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How to Succeed in Business Without Really Trying (1967)

 -  Comedy | Musical  -  9 March 1967 (USA)
7.3
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Ratings: 7.3/10 from 3,067 users  
Reviews: 45 user | 11 critic

Armed with a "How to..." manual, an ambitious window washer seeks to climb the corporate ladder.

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(book), (book), 3 more credits »
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Title: How to Succeed in Business Without Really Trying (1967)

How to Succeed in Business Without Really Trying (1967) on IMDb 7.3/10

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Cast

Cast overview, first billed only:
...
...
...
Anthony 'Scooter' Teague ...
Bud Frump (as Anthony Teague)
Maureen Arthur ...
Hedy LaRue
John Myhers ...
Carol Worthington ...
Kay Reynolds ...
Miss Smith aka Smitty
Ruth Kobart ...
Sammy Smith ...
Twimble - Wally Womper
Jeff DeBenning ...
Gatch (as Jeff Debenning)
Janice Carroll ...
Robert Q. Lewis ...
Paul Hartman ...
Dan Tobin ...
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Storyline

Twenty-seven year old New York window washer, J. Pierpont Finch, believes he can be a success in the corporate world after he impulsively picks up the book "How to Succeed in Business Without Really Trying". The book promises its reader that he can climb the corporate ladder simply and quickly. The Worldwide Wicket Corporation, the business in the office building whose windows he washes is, according to the book, the perfect type of business. There he meets secretary Rosemary Pilkington, who sees in Ponty (as she calls him) an unassuming man who she believes the corporate world will eat alive. But Ponty, memorizing what the book tells him, does quickly climb the corporate ladder but not by doing any real work. Ponty has a few obstacles along the way such as: Bud Frump who sees Ponty as a rival and is the nephew by marriage of the company president J.B. Biggley; Hedy La Rue, a curvaceous but simple woman who has a secret or not-so-secret tie to someone important in the company; Mr. ... Written by Huggo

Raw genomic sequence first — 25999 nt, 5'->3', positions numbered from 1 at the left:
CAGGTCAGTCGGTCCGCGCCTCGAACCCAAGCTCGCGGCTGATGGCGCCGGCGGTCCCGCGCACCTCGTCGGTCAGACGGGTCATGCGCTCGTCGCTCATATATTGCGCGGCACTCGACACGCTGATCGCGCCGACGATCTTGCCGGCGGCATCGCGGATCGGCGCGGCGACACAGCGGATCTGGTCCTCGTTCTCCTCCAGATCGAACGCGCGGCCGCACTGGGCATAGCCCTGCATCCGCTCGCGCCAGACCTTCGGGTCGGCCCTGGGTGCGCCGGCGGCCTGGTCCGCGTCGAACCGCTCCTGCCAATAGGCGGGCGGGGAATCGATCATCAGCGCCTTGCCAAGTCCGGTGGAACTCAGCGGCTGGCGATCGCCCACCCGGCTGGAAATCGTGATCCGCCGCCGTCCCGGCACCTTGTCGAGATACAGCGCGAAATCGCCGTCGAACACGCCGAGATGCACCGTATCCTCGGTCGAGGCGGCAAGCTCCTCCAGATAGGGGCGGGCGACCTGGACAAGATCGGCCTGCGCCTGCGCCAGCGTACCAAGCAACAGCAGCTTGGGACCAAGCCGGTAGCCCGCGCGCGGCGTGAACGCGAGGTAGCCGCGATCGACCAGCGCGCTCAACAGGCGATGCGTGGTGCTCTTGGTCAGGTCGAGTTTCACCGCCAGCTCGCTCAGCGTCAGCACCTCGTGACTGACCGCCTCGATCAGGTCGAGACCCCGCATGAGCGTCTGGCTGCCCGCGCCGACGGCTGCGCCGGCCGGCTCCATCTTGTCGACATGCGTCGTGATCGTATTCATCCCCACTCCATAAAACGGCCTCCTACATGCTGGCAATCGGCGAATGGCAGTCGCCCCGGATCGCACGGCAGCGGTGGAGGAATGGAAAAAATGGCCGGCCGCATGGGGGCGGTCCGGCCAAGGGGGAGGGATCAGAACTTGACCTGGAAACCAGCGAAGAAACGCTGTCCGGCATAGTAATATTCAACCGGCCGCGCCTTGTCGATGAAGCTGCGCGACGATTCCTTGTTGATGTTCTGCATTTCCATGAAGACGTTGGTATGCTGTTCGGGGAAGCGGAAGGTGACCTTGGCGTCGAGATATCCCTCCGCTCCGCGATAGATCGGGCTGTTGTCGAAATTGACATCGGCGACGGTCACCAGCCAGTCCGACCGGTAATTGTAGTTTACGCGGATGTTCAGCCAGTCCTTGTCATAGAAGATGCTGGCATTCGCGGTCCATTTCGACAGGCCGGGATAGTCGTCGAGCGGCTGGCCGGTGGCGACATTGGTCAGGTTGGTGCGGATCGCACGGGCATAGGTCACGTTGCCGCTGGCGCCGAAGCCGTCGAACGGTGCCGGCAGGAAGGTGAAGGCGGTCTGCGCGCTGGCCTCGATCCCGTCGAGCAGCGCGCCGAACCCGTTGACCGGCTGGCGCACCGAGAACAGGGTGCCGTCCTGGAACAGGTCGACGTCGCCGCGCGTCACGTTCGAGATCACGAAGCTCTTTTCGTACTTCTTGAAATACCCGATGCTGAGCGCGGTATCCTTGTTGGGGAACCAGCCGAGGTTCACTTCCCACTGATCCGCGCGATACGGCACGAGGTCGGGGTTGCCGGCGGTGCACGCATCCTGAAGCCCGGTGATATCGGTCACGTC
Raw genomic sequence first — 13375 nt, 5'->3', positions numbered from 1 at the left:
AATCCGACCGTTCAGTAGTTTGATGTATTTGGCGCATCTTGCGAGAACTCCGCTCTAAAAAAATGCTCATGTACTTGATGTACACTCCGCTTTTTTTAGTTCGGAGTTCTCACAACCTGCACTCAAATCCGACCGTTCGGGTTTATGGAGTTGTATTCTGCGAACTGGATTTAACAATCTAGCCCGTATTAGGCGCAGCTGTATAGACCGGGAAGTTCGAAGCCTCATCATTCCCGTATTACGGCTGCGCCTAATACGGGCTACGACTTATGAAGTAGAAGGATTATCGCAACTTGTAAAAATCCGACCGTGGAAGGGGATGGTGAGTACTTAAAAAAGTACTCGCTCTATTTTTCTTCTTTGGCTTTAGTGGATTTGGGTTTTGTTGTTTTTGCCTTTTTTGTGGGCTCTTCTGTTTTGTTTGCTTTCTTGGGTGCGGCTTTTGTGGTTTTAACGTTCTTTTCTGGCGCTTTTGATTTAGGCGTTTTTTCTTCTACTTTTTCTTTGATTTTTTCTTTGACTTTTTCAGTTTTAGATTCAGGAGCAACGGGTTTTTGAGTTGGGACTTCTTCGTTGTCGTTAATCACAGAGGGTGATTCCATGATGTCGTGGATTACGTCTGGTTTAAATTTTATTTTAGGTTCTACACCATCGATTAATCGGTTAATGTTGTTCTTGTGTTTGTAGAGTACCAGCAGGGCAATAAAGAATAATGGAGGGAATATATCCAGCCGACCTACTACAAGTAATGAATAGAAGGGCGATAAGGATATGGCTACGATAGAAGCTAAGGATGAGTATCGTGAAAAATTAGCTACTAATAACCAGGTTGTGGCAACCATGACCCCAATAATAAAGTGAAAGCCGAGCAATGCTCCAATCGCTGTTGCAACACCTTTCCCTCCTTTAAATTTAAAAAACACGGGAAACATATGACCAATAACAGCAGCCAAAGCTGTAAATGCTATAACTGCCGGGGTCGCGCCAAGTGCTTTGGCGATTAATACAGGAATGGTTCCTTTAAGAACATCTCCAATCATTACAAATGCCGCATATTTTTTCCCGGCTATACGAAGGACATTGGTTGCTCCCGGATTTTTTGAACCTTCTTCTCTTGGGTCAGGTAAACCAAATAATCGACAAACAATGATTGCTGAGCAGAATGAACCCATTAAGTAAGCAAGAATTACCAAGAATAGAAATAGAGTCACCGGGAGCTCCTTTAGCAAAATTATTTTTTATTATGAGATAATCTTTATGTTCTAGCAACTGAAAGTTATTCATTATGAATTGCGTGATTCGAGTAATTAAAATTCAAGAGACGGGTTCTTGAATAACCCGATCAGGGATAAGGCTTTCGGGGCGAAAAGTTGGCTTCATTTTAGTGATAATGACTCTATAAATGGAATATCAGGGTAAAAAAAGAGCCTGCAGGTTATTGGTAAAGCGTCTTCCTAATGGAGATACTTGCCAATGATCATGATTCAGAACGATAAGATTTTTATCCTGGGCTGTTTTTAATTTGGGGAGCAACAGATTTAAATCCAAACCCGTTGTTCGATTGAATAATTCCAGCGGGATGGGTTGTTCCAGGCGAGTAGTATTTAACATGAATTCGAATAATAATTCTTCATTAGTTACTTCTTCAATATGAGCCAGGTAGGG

Plot Summary | Add Synopsis

Taglines:

Of all the Broadway musical comedies that ever made the screen sing out - nothing succeeds like "Succeed"! See more »

Genres:

Comedy | Musical

Certificate:

Approved | See all certifications »

Parents Guide:

 »
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Details

Country:

Language:

Release Date:

9 March 1967 (USA)  »

Also Known As:

How to Succeed in Business...  »

Company Credits

Production Co:

 »
Show detailed on  »

Technical Specs

Runtime:

Sound Mix:

(Westrex Recording System)

Color:

Aspect Ratio:

2.35 : 1
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Did You Know?

Trivia

All of Rosemary's songs (including "Happy To Keep His Dinner Warm" and "Paris Original") were cut from the movie version. To make up for this "I Believe In You" was given to her for the movie. In the stage play, she does not sing this to him, and the first time it is heard is during the scene where Finch sings it to himself in the executive washroom, but she does a brief reprise of the song after this scene. In the film, she sings the full version in an earlier scene, making Finch's washroom version the reprise. See more »

Goofs